And so you can go ahead and select from those if you want to and then you press the bracket keys to make the brush smaller or larger or Shift with one of the bracket keys to make the brush softer or harder. Then we come to the Bristle Brushes. These little guys that look like sideways brush tips are the Bristle Brushes. And in all there are 10 of them and we will be discussing them in all kinds of details shortly, but for the moment I want to give them the slip because I want to show you some of the other brush libraries that are available to us. Go to the Brush Presets flyout menu and notice it's big whopper of a menu, it's so big that it has to have a second column on my screen.
If you drop down here, you'll see all of the libraries. Now, none of these libraries are designed to accommodate Bristle Brushes, rather, they are custom brushes. You can actually define your own custom brushes inside of Photoshop by essentially drawing a piece of artwork and then saving it out as a brush. And a lot of folks have done this in advance for you, is the great thing, and there are some awesome brush libraries to choose from. My favorite, for just getting a sense what's going on, is M Brushes. So go ahead and choose M Brushes and then rather than saying Append, which will go ahead and add the M Brushes to the end of your list and keep the ones that are here so far, I'm going to may recommend you say OK because you can always reset the brushes, as we will later, to bring back the Bristle Brushes and all the other guys.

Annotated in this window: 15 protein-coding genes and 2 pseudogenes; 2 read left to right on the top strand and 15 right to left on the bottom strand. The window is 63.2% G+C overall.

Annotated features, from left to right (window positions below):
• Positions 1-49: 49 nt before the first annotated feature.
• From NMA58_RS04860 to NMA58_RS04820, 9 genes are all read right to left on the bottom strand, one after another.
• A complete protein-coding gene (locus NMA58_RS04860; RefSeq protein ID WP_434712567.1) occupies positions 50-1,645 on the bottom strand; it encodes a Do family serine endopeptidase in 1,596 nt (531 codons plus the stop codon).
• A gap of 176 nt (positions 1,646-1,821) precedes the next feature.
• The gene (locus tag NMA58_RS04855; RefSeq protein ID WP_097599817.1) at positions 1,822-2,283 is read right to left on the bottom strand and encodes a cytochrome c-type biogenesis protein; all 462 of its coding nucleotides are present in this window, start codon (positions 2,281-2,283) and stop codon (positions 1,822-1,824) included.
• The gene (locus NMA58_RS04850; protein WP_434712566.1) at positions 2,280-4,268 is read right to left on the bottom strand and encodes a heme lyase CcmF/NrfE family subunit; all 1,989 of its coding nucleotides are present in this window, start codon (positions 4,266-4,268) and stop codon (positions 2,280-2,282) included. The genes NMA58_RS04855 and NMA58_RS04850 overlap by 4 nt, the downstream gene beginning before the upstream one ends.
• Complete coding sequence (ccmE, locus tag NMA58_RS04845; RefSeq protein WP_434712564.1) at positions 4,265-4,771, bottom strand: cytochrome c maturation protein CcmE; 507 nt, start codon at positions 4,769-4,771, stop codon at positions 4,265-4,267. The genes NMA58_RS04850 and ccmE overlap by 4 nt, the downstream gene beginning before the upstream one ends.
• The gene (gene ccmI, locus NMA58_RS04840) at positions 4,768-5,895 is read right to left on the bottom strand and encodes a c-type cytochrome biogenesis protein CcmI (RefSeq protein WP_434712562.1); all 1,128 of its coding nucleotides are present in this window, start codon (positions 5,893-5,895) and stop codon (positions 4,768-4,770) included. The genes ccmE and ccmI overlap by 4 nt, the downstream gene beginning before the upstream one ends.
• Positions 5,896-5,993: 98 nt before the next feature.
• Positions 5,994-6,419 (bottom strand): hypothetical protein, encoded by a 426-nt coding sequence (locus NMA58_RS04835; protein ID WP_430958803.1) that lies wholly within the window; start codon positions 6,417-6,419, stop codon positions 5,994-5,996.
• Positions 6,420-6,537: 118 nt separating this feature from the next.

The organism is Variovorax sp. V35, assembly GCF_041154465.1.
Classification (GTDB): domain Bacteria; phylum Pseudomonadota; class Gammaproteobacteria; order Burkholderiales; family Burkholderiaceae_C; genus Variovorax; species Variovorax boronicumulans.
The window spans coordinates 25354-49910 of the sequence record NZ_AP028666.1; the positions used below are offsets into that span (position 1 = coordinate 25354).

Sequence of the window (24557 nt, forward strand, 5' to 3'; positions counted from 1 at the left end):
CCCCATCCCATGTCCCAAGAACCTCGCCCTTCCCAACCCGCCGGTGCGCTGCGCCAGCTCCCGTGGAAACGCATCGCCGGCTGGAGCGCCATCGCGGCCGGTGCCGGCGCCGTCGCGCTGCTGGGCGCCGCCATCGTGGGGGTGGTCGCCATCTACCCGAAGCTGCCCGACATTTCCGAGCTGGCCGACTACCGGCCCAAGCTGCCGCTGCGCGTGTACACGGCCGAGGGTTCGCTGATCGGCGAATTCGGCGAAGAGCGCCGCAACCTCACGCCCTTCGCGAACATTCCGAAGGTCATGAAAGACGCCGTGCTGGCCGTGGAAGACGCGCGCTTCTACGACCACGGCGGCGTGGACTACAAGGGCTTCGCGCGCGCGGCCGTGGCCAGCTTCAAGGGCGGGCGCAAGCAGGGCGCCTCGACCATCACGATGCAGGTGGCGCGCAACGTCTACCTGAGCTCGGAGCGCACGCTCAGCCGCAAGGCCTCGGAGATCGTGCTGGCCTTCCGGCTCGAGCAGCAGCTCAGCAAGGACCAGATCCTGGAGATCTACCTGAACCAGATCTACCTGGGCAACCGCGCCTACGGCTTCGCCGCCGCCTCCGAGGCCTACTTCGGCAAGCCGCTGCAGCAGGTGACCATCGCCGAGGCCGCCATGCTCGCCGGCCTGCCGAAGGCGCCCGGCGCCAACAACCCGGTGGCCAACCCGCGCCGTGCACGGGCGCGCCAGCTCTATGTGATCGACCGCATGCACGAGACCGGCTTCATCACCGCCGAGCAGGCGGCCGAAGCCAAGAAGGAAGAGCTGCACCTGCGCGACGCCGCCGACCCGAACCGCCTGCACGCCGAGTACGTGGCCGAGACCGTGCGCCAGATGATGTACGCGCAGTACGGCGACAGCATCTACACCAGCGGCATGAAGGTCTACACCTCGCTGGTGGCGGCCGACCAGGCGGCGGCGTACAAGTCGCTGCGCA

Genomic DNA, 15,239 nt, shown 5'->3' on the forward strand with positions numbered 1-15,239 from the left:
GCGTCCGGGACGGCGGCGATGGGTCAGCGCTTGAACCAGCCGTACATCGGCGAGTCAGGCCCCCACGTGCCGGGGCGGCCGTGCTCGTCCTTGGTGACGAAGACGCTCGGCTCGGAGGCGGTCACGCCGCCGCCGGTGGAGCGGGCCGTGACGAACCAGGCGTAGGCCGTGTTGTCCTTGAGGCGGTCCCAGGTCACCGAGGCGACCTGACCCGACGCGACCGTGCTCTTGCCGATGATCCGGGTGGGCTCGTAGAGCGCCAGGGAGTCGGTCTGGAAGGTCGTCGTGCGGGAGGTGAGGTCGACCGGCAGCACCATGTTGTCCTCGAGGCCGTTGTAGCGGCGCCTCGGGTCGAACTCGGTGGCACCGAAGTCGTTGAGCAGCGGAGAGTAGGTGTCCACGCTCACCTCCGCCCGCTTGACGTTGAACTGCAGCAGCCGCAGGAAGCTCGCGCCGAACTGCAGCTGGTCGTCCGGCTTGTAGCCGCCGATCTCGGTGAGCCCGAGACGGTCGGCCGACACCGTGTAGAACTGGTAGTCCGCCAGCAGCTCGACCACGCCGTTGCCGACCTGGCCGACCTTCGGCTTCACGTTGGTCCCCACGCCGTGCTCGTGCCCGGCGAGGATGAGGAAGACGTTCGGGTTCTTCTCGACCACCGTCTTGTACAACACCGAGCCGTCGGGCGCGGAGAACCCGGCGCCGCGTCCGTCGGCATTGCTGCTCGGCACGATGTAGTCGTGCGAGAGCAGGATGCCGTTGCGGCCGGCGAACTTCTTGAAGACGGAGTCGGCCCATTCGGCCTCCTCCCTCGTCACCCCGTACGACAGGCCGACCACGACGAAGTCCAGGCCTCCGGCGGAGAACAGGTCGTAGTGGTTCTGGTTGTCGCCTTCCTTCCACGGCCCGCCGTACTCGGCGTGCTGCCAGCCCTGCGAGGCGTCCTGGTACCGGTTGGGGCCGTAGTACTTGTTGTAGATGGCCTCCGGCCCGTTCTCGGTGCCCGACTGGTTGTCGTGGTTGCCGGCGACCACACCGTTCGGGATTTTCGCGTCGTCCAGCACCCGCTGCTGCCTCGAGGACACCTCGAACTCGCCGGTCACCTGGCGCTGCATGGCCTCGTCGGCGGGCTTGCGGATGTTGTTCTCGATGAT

I'm going to click OK to replace the old brushes with the new M Brushes and I'm going to show you how these guys work. Just check out what you have to choose from here, some extremely interesting stuff, and I'll show you how they work in the next exercise.